It was January 2022, as fewer properties were being listed and market conditions were tightening in the Greater Toronto Area – this is when police say Toronto homeowners who were away on an extended business trip discovered their home was sold without their consent or knowledge.
Toronto police are now looking for two people they allege impersonated the homeowners, hired a real estate agent and listed the Etobicoke property for sale. The home was sold to new owners who took possession. Investigators say the legitimate homeowners never found out their property had been sold until several months later.
How can something like this happen?
Ronald Alphonso, a real estate investor and president of Mortgage Broker Store, says this occurrence may be more common than one might think.
“Somewhere along the way, a person with access to the land registry system, whether it’s a lawyer or another person, transferred the title from the present homeowners to someone else, illegally,” said Alphonso.
That land registry system, Alphonso says, is administered and owned by Teranet on behalf of the Ontario government. Real estate lawyers and others who are authorized to transfer titles and sell houses have access to it through specific keycodes.
“If their keycode is taken by somebody else or copied by somebody else or misappropriated in some way, that person has access to the system and whatever they want. They can transfer one house or a hundred houses,” said Alphonso.
And it doesn’t take long to do it, Aphonso says.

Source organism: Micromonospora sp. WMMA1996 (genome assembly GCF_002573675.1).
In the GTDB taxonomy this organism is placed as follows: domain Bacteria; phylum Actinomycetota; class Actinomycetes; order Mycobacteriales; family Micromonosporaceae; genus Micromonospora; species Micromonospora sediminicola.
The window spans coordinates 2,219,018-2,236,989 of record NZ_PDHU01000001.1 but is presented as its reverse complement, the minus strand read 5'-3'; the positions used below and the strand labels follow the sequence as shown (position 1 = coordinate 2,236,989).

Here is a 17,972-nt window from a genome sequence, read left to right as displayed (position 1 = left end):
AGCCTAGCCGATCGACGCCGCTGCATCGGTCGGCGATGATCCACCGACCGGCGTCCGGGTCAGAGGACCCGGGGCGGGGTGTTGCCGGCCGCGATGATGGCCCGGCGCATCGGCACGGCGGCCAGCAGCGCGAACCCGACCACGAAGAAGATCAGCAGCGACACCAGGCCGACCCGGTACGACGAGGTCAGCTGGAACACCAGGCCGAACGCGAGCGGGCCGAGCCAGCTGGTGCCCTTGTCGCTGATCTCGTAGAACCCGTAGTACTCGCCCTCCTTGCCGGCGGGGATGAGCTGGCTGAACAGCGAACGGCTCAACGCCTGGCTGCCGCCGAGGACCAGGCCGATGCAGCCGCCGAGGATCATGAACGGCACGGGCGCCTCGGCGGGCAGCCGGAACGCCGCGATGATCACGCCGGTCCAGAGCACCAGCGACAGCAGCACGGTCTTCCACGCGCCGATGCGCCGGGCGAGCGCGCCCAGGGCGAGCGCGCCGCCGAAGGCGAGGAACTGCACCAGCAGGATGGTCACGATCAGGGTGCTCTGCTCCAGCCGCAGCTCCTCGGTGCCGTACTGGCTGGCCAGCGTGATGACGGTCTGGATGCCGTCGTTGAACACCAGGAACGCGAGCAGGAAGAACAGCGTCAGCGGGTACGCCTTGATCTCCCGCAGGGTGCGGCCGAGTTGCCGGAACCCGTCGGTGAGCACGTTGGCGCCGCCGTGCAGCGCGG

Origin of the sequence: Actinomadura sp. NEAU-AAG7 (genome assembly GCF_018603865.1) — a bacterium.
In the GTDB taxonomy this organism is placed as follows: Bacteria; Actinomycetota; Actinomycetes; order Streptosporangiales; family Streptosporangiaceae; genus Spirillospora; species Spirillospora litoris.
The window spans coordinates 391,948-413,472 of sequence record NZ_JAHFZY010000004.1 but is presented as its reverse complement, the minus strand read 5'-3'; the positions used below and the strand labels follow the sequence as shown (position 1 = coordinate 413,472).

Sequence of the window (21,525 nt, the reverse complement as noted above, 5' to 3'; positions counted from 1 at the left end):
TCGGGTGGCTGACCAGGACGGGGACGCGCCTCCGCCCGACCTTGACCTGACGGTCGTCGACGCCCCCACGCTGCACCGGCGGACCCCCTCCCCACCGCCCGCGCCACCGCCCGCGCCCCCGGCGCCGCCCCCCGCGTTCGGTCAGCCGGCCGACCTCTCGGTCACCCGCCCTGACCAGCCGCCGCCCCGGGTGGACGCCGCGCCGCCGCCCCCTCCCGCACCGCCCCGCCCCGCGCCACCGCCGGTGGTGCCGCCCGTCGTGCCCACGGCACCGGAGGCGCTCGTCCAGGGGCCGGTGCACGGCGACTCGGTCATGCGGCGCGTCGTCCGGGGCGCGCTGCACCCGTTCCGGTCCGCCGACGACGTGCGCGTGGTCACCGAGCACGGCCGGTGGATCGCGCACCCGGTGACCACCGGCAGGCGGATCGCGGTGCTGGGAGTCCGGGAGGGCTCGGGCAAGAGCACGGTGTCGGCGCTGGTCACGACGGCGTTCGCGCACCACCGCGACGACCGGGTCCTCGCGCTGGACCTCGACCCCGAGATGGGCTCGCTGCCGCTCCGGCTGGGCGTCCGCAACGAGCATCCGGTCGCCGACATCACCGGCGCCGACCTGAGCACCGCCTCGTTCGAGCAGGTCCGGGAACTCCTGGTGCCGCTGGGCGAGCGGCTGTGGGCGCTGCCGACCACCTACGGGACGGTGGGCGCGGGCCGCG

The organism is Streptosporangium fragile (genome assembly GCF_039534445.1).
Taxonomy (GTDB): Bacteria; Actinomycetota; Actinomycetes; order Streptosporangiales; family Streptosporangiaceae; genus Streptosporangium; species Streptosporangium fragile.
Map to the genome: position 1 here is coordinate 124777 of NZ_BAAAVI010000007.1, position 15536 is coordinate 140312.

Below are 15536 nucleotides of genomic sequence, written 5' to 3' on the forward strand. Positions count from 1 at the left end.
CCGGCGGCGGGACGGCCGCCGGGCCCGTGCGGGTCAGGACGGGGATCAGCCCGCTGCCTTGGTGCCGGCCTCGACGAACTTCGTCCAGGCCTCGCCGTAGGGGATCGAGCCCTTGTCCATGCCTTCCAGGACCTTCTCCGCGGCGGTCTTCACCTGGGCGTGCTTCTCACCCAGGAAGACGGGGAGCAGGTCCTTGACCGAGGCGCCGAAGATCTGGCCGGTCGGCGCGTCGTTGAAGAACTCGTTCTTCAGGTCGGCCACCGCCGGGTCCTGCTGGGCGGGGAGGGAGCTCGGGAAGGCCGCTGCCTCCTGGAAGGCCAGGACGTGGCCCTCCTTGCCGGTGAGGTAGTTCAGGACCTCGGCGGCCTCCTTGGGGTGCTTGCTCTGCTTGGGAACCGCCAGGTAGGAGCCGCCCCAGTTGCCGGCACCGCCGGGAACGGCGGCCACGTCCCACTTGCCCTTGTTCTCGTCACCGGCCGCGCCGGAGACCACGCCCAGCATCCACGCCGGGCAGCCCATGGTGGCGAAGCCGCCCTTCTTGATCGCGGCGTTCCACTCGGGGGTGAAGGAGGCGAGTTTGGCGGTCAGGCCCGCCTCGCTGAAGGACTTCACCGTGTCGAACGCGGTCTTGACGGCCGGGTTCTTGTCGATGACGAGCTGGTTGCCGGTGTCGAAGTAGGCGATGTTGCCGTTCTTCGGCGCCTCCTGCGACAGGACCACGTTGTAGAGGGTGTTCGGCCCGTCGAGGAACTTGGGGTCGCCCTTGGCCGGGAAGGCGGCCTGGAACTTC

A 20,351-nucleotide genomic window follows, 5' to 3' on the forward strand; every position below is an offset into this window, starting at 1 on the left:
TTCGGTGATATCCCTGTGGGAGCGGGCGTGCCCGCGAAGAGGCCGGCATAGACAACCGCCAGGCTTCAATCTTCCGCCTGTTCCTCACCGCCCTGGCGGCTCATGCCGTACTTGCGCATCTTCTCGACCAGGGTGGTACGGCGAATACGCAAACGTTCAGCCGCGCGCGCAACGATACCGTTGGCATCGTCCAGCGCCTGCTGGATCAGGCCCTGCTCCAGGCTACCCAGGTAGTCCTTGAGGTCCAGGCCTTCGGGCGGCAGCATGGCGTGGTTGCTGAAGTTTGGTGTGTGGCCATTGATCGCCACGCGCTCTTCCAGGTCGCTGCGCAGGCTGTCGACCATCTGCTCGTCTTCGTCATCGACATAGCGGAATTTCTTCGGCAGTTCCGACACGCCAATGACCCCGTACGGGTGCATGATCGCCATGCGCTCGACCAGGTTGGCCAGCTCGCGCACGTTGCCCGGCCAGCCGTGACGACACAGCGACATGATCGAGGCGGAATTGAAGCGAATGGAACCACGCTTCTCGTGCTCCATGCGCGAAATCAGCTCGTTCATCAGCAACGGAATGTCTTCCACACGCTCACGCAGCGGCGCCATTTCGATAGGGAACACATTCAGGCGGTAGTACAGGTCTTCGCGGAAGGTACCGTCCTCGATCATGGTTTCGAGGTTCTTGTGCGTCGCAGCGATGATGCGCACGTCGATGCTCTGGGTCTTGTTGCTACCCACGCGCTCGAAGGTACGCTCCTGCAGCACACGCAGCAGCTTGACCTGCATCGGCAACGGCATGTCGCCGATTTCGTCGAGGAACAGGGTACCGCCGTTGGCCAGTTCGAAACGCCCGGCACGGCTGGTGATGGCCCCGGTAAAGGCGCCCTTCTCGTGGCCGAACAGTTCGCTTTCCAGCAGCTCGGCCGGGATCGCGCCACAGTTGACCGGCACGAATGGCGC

“The actual transaction is only a few keystrokes at some computer so it can happen within minutes, that you are removed from title,” said Alphonso.
But when does the homeowner actually find out that their property has been fraudulently sold? Alphonso says it could be a month or even six months later.
“They’ll only know when they actually get a document that says they are no longer an owner, such as property tax saying you don’t own the house anymore,” says Alphonso.
And by that time, he says, the fraudsters have usually left the country with little to no trace.
Alphonso says, thanks to COVID precautions, this type of fraud is relatively easy to pull off. Pre-COVID, clients need to go to a lawyer’s office when buying a home to sign documents, where they would answer questions and present identification in person.
“Now, you can do what is called docusign, or electronic signing online,” says Alphonso. That makes it difficult for police to match handwriting in the case of fraud. But what of photo ID requirements?
“You can easily go into photoshop, just copy a passport, change a picture here and there,” says Alphonso. “The lawyer is not going to go back and check all of the information on that passport. You can do the same thing on a driver’s licence. The lawyer is going to accept them at face value.”
In the Etobicoke case, police have not released the names of the accused, only two photos. Global News reached out for more information, but police have remained tightlipped, directing all queries back to their release.
As for how homeowners and buyers can protect themselves against this type of fraud, Alphonso strongly recommends purchasing title insurance.
“That protects the buyer against fraud, illegal transfer of title and a whole range of items,” Alphonso says. “Let’s say you bought the house 10 years ago. The title insurance is still valid. It still insures you against an illegal transfer of your title. So that’s for the existing homeowner. The buyer (can also) get title insurance — it also protects them just in case the title was illegally transferred.”
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